Chores & Allowance: A Money Lesson For Children

As a mother of four, I love paying my children an allowance.  While this may sound crazy to you, it is actually a huge help in my household.

In our house, an allowance needs to be earned. They don’t get money just for being alive, or for doing their regular chores around the house.

The whole family should help with cleaning up after dinner, making beds, and picking up after themselves.  This shapes what kind of adult a child becomes.  I pay my children an allowance for doing extra things around the house, in the yard, or in the community that are helpful to me, and my community.

You can begin teaching financial lessons to a child as young as three years old (depending upon the maturity and abilities of the child, of course).  My daughter is three years old, and we have been teaching her to do chores from the time she could understand the instructions of a task.  At three she can pull the cover up on her bed, and clean up behind herself (for which she does not get paid) and she can also do extra chores, and those are the jobs where she can earn money.  For example, I give my three year old, three paid jobs per day.  Her jobs may include emptying the small trash cans into the large can, putting a trash bag into the large can when I have emptied it, cleaning her baby sister’s toys up, wiping down the tables and counters, and helping clean out the van.  There are many extra jobs she can do daily, and she earns around .25 per job.  She gets paid every Friday and splits her money between three banks. She puts 10% in the giving bank, 10% in the savings bank and the other 80% in the spending bank.  As she gets older and understands more about spending and saving, her budgeting system will become more advanced.

For older children I recommend assigning a weekly schedule of extra chores so they also learn about routines, and getting work done in a timely manner.  I’ve recently begun using the HomeLife™ calendar to help my boys stay organized with their paid and non-paid chores.

I make a To-Do list for each child, and if it’s a task that repeats daily or weekly, I assign that to the tasks profile.  Now my boys can print their To-Do list off daily and cross it off as they go.  I can also assign a due date to the chore; a great for helping them stay on task.  Having the whole family’s list in front of me is a great way to remind myself of what needs to be done, and helps me to supervise without stressing about forgetting something.

Every child and family is different, but an allowance is a great tool that can teach so many valuable lessons, and can easily be adjusted to work within your family’s budget.

 

 

Editor’s note: This post was written by Shasta Walton, author of the Faithfully Free blog.

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Posted on July 25, 2011, in Family, Mom Tips, Planning. Bookmark the permalink. 8 Comments.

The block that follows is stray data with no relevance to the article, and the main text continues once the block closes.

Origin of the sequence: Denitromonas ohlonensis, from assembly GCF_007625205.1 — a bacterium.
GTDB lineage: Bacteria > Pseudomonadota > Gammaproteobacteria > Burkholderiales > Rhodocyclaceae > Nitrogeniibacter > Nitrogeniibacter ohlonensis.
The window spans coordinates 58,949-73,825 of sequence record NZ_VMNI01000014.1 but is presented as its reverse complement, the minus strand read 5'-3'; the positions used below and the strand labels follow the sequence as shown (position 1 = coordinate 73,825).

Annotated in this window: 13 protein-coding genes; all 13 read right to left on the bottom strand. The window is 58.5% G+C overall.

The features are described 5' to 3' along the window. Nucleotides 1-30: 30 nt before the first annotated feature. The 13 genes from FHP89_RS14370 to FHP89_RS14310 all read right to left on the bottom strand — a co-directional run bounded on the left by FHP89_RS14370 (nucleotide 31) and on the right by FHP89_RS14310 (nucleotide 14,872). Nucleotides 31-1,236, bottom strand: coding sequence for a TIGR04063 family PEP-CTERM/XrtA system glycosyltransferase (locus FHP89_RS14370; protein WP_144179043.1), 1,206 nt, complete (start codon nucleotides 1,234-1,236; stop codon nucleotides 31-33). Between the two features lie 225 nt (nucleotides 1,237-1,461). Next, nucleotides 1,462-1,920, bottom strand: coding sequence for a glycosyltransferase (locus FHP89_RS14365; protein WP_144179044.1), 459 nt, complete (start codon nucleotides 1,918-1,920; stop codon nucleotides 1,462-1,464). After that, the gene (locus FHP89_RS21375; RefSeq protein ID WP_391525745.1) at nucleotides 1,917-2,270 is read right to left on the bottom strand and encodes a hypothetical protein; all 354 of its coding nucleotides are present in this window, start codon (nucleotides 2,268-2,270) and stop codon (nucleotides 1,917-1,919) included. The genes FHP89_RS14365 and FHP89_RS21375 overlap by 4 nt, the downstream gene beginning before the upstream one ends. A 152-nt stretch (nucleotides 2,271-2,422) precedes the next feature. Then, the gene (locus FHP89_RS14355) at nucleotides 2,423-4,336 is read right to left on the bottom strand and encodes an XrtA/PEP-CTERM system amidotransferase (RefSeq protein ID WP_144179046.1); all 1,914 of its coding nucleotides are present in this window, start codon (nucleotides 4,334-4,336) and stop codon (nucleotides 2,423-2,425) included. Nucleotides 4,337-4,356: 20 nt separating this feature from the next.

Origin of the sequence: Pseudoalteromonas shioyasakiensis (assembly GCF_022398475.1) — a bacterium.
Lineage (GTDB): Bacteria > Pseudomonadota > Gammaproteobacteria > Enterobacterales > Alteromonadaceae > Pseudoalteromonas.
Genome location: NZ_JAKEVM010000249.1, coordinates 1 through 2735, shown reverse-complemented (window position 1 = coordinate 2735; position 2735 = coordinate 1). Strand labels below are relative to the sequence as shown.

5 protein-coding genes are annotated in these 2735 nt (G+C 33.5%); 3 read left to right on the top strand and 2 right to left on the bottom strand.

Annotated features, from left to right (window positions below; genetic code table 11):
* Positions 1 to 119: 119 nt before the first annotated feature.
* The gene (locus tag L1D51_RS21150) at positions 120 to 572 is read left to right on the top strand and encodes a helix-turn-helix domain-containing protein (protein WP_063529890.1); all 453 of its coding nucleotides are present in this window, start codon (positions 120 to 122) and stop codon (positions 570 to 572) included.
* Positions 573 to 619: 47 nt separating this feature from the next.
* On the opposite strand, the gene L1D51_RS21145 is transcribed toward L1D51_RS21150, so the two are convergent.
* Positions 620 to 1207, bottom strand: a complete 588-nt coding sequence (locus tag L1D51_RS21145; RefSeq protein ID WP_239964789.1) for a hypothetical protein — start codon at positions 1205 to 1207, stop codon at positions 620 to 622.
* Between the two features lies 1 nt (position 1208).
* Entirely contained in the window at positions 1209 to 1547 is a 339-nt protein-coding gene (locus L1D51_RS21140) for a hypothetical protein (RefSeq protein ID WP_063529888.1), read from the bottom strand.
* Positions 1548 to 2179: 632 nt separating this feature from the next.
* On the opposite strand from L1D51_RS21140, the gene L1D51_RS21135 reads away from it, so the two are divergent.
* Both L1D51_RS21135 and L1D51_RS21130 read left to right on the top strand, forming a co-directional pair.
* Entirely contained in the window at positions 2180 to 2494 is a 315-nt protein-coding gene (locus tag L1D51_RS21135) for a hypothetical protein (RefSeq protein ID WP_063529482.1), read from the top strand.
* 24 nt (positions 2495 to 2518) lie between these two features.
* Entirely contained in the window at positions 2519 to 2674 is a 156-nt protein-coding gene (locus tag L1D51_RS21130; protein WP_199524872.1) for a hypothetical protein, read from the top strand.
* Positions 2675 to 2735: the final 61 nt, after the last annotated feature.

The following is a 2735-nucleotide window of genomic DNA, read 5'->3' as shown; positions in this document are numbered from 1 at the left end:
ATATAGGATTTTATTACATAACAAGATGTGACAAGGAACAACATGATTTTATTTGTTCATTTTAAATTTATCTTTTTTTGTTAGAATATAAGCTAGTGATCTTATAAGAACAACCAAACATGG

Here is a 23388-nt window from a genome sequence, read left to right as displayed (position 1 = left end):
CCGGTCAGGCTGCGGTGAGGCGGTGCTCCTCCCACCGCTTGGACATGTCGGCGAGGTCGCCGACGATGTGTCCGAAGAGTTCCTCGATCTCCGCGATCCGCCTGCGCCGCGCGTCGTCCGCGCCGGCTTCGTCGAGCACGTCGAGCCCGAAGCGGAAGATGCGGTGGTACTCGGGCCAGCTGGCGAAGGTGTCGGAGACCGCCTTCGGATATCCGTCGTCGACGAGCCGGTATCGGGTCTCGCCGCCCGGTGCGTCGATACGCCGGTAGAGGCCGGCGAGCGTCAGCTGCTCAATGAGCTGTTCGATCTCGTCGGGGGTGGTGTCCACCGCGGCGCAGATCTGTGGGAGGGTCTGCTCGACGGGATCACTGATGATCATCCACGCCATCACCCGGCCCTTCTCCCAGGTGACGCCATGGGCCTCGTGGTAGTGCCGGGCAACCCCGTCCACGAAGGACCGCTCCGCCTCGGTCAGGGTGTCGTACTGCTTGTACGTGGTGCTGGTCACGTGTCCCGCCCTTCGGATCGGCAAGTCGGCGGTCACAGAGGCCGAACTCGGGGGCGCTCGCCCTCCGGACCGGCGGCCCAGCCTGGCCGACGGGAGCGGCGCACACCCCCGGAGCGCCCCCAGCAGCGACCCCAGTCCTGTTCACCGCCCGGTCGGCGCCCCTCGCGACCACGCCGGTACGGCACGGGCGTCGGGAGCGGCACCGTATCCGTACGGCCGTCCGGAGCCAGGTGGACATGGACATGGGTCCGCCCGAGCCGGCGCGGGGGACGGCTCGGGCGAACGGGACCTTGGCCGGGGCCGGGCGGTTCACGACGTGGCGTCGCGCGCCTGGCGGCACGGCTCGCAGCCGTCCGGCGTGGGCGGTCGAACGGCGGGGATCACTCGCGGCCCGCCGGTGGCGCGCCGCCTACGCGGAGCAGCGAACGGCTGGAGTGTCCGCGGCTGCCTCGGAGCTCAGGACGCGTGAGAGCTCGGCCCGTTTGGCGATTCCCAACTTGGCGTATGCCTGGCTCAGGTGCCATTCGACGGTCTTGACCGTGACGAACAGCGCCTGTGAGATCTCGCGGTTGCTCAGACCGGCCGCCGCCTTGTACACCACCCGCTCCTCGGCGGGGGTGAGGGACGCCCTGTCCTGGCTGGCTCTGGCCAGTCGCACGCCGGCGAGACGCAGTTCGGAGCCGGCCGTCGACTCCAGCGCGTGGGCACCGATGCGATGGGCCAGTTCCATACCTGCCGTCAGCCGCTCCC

1. I love your suggestions on organizing their paid and unpaid chores. Any parent with more than on child knows how hard it can be by the end of the week to remember who did what when……..If you get my drift……..

  2. Excellent ideas for chores and earnings for children!

  3. We found a responsibility chart that you can use magnets to track what his extras are. Like you, we don’t give money for the standard chores like picking up his toys but for things like helping give the dog a bath.

    We also do the 3 banks. I love the idea of teaching them from a young age that 20% of whatever you make should not be counted on for spending. Form the habit now and when they are adults, they won’t even have to think about it.

    • That chart sounds like a great idea (assuming I could keep the magnets out of the babies reach lol). You also make a great point about habit forming…it’s never to early to form good habits!

  4. You do have some good suggestions here. I love that you even pay the 3 year old for extra chores. When my kids turned 12, I opened a student chekcing account for them at the bank, and we deposited their allowance and their school lunch money in that account. They were then responsible for making sure they did not bounce any checks. They could buy whatever they wanted for their lunches, or pay for the lunchroom lunches if they would rather do that. If they wanted more expensive shampoo than I was buying for the family, they bought it out of their money, etc. It helped them learn to budget and make decisions about spending money. And if they ever bounced a check, I closed the account. Only one of the three ever did that.

  5. Great idea as a teaching tool!

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